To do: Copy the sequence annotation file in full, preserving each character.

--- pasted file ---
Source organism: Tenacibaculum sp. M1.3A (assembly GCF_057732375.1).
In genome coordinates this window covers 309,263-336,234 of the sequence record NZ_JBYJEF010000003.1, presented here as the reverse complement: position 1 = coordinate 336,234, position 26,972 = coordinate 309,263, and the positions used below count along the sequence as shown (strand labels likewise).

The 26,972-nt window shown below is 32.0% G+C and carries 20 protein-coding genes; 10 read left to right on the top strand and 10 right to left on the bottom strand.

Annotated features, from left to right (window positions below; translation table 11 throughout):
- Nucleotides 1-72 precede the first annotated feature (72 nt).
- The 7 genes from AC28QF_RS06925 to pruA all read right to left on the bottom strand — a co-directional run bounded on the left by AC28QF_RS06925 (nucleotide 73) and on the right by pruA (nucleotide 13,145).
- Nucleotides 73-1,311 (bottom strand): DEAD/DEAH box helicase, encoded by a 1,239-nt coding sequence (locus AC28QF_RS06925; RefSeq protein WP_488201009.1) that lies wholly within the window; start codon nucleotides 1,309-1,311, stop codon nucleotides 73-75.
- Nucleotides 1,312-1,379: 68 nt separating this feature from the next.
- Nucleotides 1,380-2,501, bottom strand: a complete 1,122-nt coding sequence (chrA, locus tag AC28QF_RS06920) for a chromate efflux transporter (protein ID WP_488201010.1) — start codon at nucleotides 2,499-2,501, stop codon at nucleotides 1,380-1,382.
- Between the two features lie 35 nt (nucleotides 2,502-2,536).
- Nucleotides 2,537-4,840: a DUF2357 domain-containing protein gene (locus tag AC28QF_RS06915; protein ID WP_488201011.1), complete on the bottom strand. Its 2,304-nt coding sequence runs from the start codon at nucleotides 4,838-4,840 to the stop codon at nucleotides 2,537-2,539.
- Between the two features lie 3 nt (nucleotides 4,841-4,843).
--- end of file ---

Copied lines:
Source organism: Tenacibaculum sp. M1.3A (assembly GCF_057732375.1).
In genome coordinates this window covers 309,263-336,234 of the sequence record NZ_JBYJEF010000003.1, presented here as the reverse complement: position 1 = coordinate 336,234, position 26,972 = coordinate 309,263, and the positions used below count along the sequence as shown (strand labels likewise).

The 26,972-nt window shown below is 32.0% G+C and carries 20 protein-coding genes; 10 read left to right on the top strand and 10 right to left on the bottom strand.

Annotated features, from left to right (window positions below; translation table 11 throughout):
- Nucleotides 1-72 precede the first annotated feature (72 nt).
- The 7 genes from AC28QF_RS06925 to pruA all read right to left on the bottom strand — a co-directional run bounded on the left by AC28QF_RS06925 (nucleotide 73) and on the right by pruA (nucleotide 13,145).
- Nucleotides 73-1,311 (bottom strand): DEAD/DEAH box helicase, encoded by a 1,239-nt coding sequence (locus AC28QF_RS06925; RefSeq protein WP_488201009.1) that lies wholly within the window; start codon nucleotides 1,309-1,311, stop codon nucleotides 73-75.
- Nucleotides 1,312-1,379: 68 nt separating this feature from the next.
- Nucleotides 1,380-2,501, bottom strand: a complete 1,122-nt coding sequence (chrA, locus tag AC28QF_RS06920) for a chromate efflux transporter (protein ID WP_488201010.1) — start codon at nucleotides 2,499-2,501, stop codon at nucleotides 1,380-1,382.
- Between the two features lie 35 nt (nucleotides 2,502-2,536).
- Nucleotides 2,537-4,840: a DUF2357 domain-containing protein gene (locus tag AC28QF_RS06915; protein ID WP_488201011.1), complete on the bottom strand. Its 2,304-nt coding sequence runs from the start codon at nucleotides 4,838-4,840 to the stop codon at nucleotides 2,537-2,539.
- Between the two features lie 3 nt (nucleotides 4,841-4,843).